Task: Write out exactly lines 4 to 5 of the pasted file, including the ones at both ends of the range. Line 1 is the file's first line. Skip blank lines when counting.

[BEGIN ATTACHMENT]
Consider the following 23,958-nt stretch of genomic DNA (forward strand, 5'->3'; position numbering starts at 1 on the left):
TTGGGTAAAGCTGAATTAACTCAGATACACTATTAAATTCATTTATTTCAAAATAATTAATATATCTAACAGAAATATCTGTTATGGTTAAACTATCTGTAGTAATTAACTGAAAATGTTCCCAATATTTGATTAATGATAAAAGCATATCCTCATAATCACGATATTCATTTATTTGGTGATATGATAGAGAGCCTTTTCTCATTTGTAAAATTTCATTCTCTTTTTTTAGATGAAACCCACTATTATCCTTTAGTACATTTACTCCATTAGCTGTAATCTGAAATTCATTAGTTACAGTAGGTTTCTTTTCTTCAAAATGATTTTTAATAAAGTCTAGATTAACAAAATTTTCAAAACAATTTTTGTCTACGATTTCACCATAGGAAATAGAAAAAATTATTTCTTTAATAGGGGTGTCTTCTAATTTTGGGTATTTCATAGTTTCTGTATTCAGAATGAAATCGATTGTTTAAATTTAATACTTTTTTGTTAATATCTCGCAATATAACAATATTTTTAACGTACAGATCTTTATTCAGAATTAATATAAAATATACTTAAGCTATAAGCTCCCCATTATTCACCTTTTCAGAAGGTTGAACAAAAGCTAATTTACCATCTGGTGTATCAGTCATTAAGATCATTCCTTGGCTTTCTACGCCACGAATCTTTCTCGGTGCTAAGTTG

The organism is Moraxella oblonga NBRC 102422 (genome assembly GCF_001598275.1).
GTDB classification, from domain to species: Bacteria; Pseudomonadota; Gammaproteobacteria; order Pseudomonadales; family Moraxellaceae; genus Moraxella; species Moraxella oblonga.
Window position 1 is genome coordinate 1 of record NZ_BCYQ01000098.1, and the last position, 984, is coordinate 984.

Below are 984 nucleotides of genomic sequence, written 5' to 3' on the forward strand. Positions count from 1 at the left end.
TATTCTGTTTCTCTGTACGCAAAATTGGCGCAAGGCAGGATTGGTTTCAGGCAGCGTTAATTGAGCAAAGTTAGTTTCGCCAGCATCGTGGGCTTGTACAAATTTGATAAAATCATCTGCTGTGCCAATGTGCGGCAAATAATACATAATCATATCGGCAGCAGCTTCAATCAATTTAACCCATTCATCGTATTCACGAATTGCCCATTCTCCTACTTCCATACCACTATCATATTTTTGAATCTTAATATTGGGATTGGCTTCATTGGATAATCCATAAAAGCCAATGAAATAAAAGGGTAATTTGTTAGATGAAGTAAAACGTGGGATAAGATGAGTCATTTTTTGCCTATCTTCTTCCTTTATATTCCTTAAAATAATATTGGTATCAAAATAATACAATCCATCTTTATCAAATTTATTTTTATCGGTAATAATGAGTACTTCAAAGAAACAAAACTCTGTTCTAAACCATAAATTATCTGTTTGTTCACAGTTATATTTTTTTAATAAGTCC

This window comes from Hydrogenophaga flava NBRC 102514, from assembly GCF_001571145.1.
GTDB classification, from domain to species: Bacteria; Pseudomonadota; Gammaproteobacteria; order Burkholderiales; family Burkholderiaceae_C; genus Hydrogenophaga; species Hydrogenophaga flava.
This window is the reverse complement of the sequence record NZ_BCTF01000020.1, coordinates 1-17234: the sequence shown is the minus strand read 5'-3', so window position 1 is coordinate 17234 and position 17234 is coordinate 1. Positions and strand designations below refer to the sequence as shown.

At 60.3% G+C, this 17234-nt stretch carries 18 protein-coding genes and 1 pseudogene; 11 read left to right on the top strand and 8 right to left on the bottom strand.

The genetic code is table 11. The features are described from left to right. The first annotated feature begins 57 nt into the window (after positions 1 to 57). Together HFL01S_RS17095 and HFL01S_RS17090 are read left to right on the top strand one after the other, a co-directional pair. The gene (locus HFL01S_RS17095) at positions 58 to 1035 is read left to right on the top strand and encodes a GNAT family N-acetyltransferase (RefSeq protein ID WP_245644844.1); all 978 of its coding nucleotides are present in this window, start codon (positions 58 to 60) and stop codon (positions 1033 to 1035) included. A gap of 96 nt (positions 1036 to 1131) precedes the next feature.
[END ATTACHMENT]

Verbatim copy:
GTDB classification, from domain to species: Bacteria; Pseudomonadota; Gammaproteobacteria; order Pseudomonadales; family Moraxellaceae; genus Moraxella; species Moraxella oblonga.
Window position 1 is genome coordinate 1 of record NZ_BCYQ01000098.1, and the last position, 984, is coordinate 984.